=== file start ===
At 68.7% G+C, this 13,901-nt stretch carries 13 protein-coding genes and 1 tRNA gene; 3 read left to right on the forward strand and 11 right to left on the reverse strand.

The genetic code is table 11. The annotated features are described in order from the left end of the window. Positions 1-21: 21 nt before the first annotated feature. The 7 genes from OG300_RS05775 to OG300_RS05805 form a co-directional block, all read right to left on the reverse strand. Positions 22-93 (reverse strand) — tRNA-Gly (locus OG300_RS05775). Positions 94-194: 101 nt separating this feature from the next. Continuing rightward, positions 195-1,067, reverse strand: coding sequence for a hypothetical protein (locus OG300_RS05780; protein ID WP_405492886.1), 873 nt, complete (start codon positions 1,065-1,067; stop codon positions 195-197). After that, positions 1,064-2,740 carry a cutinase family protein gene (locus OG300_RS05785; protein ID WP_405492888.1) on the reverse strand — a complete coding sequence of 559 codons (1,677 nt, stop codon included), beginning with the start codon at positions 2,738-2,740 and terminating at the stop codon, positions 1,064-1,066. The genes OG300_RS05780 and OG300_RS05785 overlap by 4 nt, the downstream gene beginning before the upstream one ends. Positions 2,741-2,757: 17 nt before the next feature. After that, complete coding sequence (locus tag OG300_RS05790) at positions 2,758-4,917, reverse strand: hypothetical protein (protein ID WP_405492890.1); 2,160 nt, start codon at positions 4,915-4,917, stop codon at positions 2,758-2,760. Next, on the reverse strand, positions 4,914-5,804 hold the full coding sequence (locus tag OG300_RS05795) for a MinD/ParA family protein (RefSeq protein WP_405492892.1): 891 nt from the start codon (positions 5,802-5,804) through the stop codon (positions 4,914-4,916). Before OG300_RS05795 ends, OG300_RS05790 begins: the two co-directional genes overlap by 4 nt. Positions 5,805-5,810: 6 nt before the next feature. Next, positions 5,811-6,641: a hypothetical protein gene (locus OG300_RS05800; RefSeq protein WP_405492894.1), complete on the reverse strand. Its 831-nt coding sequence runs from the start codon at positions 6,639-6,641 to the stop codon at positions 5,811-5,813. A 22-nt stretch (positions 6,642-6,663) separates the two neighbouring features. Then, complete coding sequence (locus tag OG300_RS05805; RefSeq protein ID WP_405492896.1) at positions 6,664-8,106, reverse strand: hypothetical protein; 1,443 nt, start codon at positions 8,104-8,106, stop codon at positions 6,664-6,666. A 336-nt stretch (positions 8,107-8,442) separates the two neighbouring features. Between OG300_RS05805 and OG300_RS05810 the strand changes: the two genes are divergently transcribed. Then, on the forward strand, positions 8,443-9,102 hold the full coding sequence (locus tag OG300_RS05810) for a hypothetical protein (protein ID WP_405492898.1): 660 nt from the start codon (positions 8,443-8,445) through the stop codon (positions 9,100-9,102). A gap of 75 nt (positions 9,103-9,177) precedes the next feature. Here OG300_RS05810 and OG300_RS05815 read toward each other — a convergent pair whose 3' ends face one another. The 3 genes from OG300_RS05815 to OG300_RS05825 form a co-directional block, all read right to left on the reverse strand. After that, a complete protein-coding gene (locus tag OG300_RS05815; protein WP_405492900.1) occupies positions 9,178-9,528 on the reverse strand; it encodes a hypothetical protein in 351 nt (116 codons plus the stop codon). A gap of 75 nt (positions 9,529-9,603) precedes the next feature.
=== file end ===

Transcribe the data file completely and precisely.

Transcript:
At 68.7% G+C, this 13,901-nt stretch carries 13 protein-coding genes and 1 tRNA gene; 3 read left to right on the forward strand and 11 right to left on the reverse strand.

The genetic code is table 11. The annotated features are described in order from the left end of the window. Positions 1-21: 21 nt before the first annotated feature. The 7 genes from OG300_RS05775 to OG300_RS05805 form a co-directional block, all read right to left on the reverse strand. Positions 22-93 (reverse strand) — tRNA-Gly (locus OG300_RS05775). Positions 94-194: 101 nt separating this feature from the next. Continuing rightward, positions 195-1,067, reverse strand: coding sequence for a hypothetical protein (locus OG300_RS05780; protein ID WP_405492886.1), 873 nt, complete (start codon positions 1,065-1,067; stop codon positions 195-197). After that, positions 1,064-2,740 carry a cutinase family protein gene (locus OG300_RS05785; protein ID WP_405492888.1) on the reverse strand — a complete coding sequence of 559 codons (1,677 nt, stop codon included), beginning with the start codon at positions 2,738-2,740 and terminating at the stop codon, positions 1,064-1,066. The genes OG300_RS05780 and OG300_RS05785 overlap by 4 nt, the downstream gene beginning before the upstream one ends. Positions 2,741-2,757: 17 nt before the next feature. After that, complete coding sequence (locus tag OG300_RS05790) at positions 2,758-4,917, reverse strand: hypothetical protein (protein ID WP_405492890.1); 2,160 nt, start codon at positions 4,915-4,917, stop codon at positions 2,758-2,760. Next, on the reverse strand, positions 4,914-5,804 hold the full coding sequence (locus tag OG300_RS05795) for a MinD/ParA family protein (RefSeq protein WP_405492892.1): 891 nt from the start codon (positions 5,802-5,804) through the stop codon (positions 4,914-4,916). Before OG300_RS05795 ends, OG300_RS05790 begins: the two co-directional genes overlap by 4 nt. Positions 5,805-5,810: 6 nt before the next feature. Next, positions 5,811-6,641: a hypothetical protein gene (locus OG300_RS05800; RefSeq protein WP_405492894.1), complete on the reverse strand. Its 831-nt coding sequence runs from the start codon at positions 6,639-6,641 to the stop codon at positions 5,811-5,813. A 22-nt stretch (positions 6,642-6,663) separates the two neighbouring features. Then, complete coding sequence (locus tag OG300_RS05805; RefSeq protein ID WP_405492896.1) at positions 6,664-8,106, reverse strand: hypothetical protein; 1,443 nt, start codon at positions 8,104-8,106, stop codon at positions 6,664-6,666. A 336-nt stretch (positions 8,107-8,442) separates the two neighbouring features. Between OG300_RS05805 and OG300_RS05810 the strand changes: the two genes are divergently transcribed. Then, on the forward strand, positions 8,443-9,102 hold the full coding sequence (locus tag OG300_RS05810) for a hypothetical protein (protein ID WP_405492898.1): 660 nt from the start codon (positions 8,443-8,445) through the stop codon (positions 9,100-9,102). A gap of 75 nt (positions 9,103-9,177) precedes the next feature. Here OG300_RS05810 and OG300_RS05815 read toward each other — a convergent pair whose 3' ends face one another. The 3 genes from OG300_RS05815 to OG300_RS05825 form a co-directional block, all read right to left on the reverse strand. After that, a complete protein-coding gene (locus tag OG300_RS05815; protein WP_405492900.1) occupies positions 9,178-9,528 on the reverse strand; it encodes a hypothetical protein in 351 nt (116 codons plus the stop codon). A gap of 75 nt (positions 9,529-9,603) precedes the next feature.